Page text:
Thursday, April 19, 2012

Freecycle Score for the Garden!

Do you freecycle?  Freecycle is truly a grass-roots movement that's spread world-wide. Community members freecycle items to one another instead of sending those items on to landfills.  You can search for your local community at the link above.  Locally we started a plantcycle group to share garden plants with one another.

This is my most recent freecycle score:

This statue and birdbath were gifted to me by a local freecycler who no longer wanted them.

I think I'll be placing the boy somewhere else.  I can plant something shallow rooted in the base.  I'm thinking Sweet Alyssum, or perhaps a succulent or stonecrop of some sort.

It's enormous! About 3' across and 8" deep. 

It holds an 8" planter.  The hamster wheel in my brain is turning furiously trying to decide what I'll plant in it.  Something tall in the center, surrounded by something dangly.
What do you think? 
Last fall I saved this chair from the landfill by yanking it off the curb on trash day:  
It will be a planter when I'm done with it and I think it will go near the birdbath.  I will blog its transformation.  

Tuesday, April 17, 2012

Get Creative Growing Runner Beans

Runner beans are beans that grow on vining plants.  Usually runner beans are grown for dried beans instead of fresh green beans (though most runner beans can be eaten as fresh green beans when they are small and immature.)

Our two favourite varieties of runner bean are Scarlet Runner Bean (Phaseolus coccineus) and Rattlesnake Bean.  We like Scarlet Runners best because they are very productive, covered in a profusion of small red flowers that attract hummingbirds and butterflies, and have a delicate, sweet-nutty flavour.  The Rattlesnake Bean is also productive, though the vines don't grow quite as tall as Scarlet Runners will.  The flowers are paler, but also lovely.  The beans, if picked young, have that true green bean flavour that you might remember from childhood.  As dried beans, I found them unremarkable, though they do make a good addition to a cold bean salad.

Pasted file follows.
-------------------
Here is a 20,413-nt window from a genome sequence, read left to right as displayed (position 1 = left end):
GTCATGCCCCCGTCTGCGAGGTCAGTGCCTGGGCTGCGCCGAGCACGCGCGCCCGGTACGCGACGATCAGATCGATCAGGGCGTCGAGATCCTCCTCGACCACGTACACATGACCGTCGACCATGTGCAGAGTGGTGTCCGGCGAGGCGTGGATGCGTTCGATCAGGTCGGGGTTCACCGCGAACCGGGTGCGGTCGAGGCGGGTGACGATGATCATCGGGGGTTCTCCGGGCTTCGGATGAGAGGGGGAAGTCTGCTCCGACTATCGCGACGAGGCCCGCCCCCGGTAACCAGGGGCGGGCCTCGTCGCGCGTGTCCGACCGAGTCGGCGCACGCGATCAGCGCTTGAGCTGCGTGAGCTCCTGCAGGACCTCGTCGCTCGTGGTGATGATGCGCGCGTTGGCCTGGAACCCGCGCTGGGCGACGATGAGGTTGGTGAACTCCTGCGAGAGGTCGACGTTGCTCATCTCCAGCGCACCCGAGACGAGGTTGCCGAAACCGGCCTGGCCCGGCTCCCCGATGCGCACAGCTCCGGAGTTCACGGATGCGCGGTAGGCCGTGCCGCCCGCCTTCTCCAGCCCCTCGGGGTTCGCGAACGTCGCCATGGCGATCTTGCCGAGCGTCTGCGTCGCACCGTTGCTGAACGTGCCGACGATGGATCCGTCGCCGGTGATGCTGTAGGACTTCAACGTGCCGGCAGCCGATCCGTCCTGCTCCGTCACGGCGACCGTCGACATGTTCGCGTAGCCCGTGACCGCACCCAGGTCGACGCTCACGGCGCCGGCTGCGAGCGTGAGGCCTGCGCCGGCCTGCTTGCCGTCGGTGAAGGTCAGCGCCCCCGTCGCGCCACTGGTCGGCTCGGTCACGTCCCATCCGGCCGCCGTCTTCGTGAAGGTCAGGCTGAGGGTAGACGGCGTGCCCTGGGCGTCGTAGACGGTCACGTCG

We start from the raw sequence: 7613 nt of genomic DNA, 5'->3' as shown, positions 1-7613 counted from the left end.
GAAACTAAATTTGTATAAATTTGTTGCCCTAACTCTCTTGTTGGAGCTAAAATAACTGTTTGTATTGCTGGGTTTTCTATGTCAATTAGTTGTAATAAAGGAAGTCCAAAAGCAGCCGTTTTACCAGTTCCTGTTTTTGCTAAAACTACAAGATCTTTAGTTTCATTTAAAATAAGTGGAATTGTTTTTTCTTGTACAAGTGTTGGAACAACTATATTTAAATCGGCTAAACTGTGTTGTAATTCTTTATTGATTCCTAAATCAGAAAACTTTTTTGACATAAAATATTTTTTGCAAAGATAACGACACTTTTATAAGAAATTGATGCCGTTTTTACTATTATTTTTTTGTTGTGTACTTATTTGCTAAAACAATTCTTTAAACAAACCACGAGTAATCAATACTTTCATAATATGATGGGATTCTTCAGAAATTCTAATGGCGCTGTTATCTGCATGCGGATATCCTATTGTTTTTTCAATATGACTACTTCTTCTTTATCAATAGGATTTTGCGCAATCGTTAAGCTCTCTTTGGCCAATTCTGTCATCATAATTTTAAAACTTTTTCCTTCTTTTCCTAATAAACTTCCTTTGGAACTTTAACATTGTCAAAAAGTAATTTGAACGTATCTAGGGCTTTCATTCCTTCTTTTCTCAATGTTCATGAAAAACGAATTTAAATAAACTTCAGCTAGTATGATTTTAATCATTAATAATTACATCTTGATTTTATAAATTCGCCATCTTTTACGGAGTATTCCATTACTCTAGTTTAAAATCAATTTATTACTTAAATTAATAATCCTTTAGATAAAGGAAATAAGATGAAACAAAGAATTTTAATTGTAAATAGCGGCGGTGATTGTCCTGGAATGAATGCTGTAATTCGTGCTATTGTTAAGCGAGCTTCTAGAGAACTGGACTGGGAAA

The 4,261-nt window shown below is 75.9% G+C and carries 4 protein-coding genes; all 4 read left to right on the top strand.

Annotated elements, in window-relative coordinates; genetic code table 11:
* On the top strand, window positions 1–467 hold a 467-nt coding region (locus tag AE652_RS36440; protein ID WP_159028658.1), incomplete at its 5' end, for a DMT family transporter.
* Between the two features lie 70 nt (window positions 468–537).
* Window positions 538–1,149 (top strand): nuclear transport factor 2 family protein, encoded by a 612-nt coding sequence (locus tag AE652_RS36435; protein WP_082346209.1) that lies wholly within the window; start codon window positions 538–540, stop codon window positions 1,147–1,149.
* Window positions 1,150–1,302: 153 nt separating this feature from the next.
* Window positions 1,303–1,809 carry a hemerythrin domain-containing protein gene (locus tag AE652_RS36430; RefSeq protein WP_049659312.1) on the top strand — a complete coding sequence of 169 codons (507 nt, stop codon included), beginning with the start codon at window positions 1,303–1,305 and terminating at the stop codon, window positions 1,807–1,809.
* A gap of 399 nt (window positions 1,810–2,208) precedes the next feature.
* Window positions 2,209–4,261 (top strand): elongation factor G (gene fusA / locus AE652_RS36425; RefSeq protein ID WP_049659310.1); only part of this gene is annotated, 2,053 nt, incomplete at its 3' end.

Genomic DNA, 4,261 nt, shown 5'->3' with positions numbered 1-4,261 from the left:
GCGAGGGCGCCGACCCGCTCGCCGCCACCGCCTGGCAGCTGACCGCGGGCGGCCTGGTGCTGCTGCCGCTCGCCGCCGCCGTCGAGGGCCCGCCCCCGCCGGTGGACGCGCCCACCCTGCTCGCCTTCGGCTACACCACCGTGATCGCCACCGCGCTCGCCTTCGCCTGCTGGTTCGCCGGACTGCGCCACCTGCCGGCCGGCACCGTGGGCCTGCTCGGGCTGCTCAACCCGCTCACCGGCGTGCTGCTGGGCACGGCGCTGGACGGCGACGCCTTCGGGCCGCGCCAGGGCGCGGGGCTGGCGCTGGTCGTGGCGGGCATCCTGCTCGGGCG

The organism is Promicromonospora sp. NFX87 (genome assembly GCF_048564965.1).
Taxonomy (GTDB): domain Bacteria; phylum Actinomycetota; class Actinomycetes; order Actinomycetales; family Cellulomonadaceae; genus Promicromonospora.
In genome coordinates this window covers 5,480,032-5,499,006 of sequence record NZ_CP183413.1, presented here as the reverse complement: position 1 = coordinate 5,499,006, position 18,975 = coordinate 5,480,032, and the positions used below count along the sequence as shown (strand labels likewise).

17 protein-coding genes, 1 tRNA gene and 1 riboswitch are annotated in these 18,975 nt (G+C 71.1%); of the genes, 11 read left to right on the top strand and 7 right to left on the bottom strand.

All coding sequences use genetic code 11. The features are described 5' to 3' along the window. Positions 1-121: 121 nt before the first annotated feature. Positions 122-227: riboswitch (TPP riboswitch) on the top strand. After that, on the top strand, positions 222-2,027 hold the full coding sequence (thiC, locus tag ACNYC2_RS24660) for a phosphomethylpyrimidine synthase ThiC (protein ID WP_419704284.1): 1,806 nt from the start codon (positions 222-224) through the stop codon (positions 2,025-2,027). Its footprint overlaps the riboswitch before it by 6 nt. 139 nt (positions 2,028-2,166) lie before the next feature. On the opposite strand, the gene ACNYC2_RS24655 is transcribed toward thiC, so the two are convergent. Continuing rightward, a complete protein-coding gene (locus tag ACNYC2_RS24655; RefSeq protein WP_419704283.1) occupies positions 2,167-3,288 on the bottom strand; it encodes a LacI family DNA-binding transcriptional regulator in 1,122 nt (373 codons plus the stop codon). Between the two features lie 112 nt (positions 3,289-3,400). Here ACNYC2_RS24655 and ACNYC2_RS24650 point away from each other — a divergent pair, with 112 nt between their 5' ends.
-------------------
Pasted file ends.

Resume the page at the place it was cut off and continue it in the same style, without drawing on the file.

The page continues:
Runner beans prefer to be planted in warm soil, so you have plenty of time in zones 7 and below to plan how you'd like to plant your runner beans.  

If you have children or grandchildren, you might like to plant the beans around a bean tepee.  Just be sure to leave an opening for the kids to enter.  Rattlesnake beans are perfect for the bean tepee as their colourful, twisted pods are fascinating to young (and old) eyes!  I didn't make the base of ours quite wide enough when I did this.  I recommend a diameter of about 10 feet.  Push poles into the soil, lean them together at the top center and bind well with twine.  You can reinforce with twine around the midsection, too.  Runner beans snake up vertically and do not need horizontal lines to grab onto, but plants like peas would.

Bean tepee filling in.

Bean tepee filled in.
 For something that doesn't take up a great deal of space, but gives an amazing yield; try growing runner beans up a single pole with multiple vertical lines running down to the ground from the center.  We use the shepherd's hook my brother made for me and all our other siblings for this every summer.  It's 7' high, impossible to uproot, and creates a visually appealing living statuary in the garden.  From 2' square of soil at its base, where the beans are planted, we yielded a bushel of beans last year!  We attached guide lines from the top of the pole to the soil in a circle for the beans to climb to the top.  At the top we ran twine to the corner of the garage.  The beans made it all the way to the corner by the end of the season!  That's about 20 feet!  I've heard of other people running twine from their house to the soil and creating a living wall that cooled the home and blocked bright sunlight in the summer months that would otherwise warm the house a great deal.  Imagine a wall of beans and scarlet flowers!

Scarlet Runner Beans growing up a 7' shepherd's hook and across twine.  

Note the size of the beans; the candle lantern is about 16" long from top to bottom.   

Here's a tip for removing the beans from the pods:  put the beans, once they are completely dry, on a tarp or in a burlap bag and walk on them!  That's A LOT easier than what I've done in the past, which left my hands cramped and my back sore!  

At the end of the season, don't yank the plants from the soil.  Instead, cut them off at the soil line and leave the roots to rot in the ground.  Beans are nitrogen fixers, meaning they pull nitrogen out of the air and convert it into food for plants.  Nodules, small bumps, will appear on the roots of beans and other nitrogen fixers (clovers and peas  To let that nitrogen be available the following growing season, let those roots stay in the ground where the nitrogen will remain available for the next plants.  

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